Once the p-value is obtained, it is simply a matter of deciding which threshold qualifies for statistical significance. Scientists usually determine the statistical significance threshold at 0.05 (ie. the null hypothesis would be rejected for any p-value less or equal to 0.05).

As discussed above, the assumption that the rule does not have predictive power is translated to the arithmetic mean of its returns being equal to zero. In the bootstrap method, rejecting the null hypothesis occurs when the **mean arithmetic return is statistically significantly positive**.

I am usually no big fan of arithmetic mean of returns as it is a flawed indicator of profitability. In effect, a system can have a positive mean arithmetic return and still be unprofitable – think about a return of 50% followed by a return of -40%: arithmetic mean return is +5%, yet the overall return is **minus** 5.1%

Proving that the mean arithmetic return is significantly positive, and deducing that the trading system is therefore profitable is flawed. It is ironically amusing that Aronson spends quite a lot of time talking about logic reasoning and usual traps people fall into, to actually present a flawed deduction logic. To use an example from the book:

A dog having four legs (a profitable rule having a positive mean arithmetic return) does not imply that any four-legged animal is a dog (ie. any rule with a positive mean arithmetic return is not necessarily profitable).

On the other hand, any profitable rule has a positive mean geometric return, and any rule with positive mean geometric return is profitable. On that basis, using the **mean geometric return as the test-statistic** in the bootstrap must be more appropriate.

I’ll be running this post in 2 parts, and this concludes part 1…

In part 2, we’ll look at how the bootstrap method can be modified to handle the data mining process and its associated bias. I’ll also make the code used for the practical application above available for download (this will be a simple bootstrap resample tool developed on the .net platform for Windows). Finally we’ll explore the idea of using the geometric mean return as the test-statistic instead of its arithmetic cousin.

First off: Great blog!

For this specific post: What do you think about the de-trending? Always had mixed feelings about that.

Kim

Thanks Kim!

Re: detrending, I have mixed feelings about it too (see: http://www.automated-trading-system.com/detrending-for-trend-following/ for an earlier post)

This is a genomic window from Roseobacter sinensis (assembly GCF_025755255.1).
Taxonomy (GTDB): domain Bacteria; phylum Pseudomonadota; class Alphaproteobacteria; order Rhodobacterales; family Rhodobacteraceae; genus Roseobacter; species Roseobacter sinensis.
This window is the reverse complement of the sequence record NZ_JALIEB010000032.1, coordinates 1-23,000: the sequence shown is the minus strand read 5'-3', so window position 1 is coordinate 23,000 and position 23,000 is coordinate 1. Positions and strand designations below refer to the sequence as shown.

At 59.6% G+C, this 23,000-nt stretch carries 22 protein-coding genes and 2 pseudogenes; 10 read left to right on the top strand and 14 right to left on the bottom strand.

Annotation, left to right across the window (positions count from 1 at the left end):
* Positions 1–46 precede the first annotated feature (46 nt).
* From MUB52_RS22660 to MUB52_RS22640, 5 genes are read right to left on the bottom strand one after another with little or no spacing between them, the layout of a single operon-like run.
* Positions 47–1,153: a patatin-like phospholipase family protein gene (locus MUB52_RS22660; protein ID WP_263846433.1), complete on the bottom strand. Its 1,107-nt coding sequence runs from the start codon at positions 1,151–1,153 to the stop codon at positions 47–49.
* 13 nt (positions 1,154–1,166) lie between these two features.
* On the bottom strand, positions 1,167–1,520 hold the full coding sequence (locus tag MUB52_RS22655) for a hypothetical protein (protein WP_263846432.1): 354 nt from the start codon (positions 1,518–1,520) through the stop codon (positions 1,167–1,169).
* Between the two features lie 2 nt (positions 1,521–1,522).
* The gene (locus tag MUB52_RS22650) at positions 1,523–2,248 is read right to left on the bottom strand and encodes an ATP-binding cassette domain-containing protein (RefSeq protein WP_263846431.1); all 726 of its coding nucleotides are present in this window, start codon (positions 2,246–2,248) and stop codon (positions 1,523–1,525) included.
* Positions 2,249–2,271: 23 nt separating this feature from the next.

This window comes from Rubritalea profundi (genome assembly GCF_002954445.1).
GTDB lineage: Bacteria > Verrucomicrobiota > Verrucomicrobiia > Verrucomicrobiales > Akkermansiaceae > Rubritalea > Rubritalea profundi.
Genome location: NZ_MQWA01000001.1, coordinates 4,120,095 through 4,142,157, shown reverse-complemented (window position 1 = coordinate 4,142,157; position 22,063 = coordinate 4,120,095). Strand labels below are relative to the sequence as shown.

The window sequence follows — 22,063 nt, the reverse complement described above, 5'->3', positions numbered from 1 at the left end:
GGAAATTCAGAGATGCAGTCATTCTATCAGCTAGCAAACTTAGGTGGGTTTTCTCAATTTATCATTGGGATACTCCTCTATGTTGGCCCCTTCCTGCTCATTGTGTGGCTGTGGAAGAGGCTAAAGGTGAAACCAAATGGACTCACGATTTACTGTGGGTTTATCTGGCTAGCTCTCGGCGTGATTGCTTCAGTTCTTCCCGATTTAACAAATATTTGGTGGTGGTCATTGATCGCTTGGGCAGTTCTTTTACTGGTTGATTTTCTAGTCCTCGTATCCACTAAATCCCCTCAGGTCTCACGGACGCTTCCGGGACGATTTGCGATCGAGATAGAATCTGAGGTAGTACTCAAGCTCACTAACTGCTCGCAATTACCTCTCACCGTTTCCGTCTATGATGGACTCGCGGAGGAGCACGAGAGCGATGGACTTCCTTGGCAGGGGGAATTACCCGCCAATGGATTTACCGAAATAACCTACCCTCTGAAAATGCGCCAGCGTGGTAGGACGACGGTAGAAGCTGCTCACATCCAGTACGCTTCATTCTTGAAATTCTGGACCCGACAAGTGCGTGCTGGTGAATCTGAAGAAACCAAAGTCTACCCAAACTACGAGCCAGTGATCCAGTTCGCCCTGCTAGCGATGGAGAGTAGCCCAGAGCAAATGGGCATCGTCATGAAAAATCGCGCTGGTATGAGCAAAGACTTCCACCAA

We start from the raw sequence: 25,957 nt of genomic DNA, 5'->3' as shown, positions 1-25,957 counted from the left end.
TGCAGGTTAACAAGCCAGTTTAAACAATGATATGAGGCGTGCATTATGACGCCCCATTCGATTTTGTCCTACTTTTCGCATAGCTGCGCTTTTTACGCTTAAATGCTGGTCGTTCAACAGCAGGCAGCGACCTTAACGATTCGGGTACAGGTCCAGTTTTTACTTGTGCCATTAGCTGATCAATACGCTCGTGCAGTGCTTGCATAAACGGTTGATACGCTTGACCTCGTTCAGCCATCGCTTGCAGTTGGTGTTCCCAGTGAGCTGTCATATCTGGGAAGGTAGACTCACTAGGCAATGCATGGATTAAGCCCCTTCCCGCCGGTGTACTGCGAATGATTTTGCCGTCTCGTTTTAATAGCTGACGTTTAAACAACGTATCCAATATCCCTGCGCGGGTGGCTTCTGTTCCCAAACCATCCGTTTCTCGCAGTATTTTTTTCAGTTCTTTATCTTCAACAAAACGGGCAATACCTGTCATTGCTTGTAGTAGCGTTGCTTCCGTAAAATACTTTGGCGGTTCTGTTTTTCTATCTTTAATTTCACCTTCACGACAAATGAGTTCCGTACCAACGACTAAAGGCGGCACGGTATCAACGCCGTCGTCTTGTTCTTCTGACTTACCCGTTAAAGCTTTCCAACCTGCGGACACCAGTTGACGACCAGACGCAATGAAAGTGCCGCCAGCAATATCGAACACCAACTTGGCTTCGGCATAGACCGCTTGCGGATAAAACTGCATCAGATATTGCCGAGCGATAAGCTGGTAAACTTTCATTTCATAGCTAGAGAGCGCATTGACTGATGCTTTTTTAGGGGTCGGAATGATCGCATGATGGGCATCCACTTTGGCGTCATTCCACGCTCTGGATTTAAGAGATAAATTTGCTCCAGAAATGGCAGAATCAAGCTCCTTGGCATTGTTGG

Aronson shows that detrending is benchmarking based on position bias (ie. avoid favoring rules with bullish biases during bull markets for example) and therefore allows for comparing different rules on “equal footing”. There is a point there…

He also quotes a study done by Timothy Masters comparing the bootstrap and Monte Carlo methods and concluding that the two methods give similar results, when both are run on detrended data.

I have not done enough testing to have a strong opinion on both and I would welcome additional comments from more experienced readers.

My initial thoughts are that at least you have to be aware of the position bias issue and decide how much it would affect the rules you’re testing (for example a Long-only strategy is likely to outperform a Short-only strategy during a bull market – a Long/Short Trend Following strategy goes equally likely long or short and should not suffer from position bias as much…)

My big question after reading the book is: But aren’t I trying to exploit a bias in the data? Sure, omitting short trades in the 90′s trading Nasdaq only is overoptimizing. However, what if there is a systematic bias in the data (i.e. roll yield), by detrending you are distorting reality.

The idea of bootstrapping the geometric mean returns sounds correct.

I had the feeling Aronson used arithmetic mean since permuting daily returns could produce the same arithmetic but different geometric mean return but it’s not – thanks to a quick simulation in excel.

Looking forward to your suggested adjustment then.

Paolo

While discussing the mathematics is well above my pay grade – I have to agree with KF.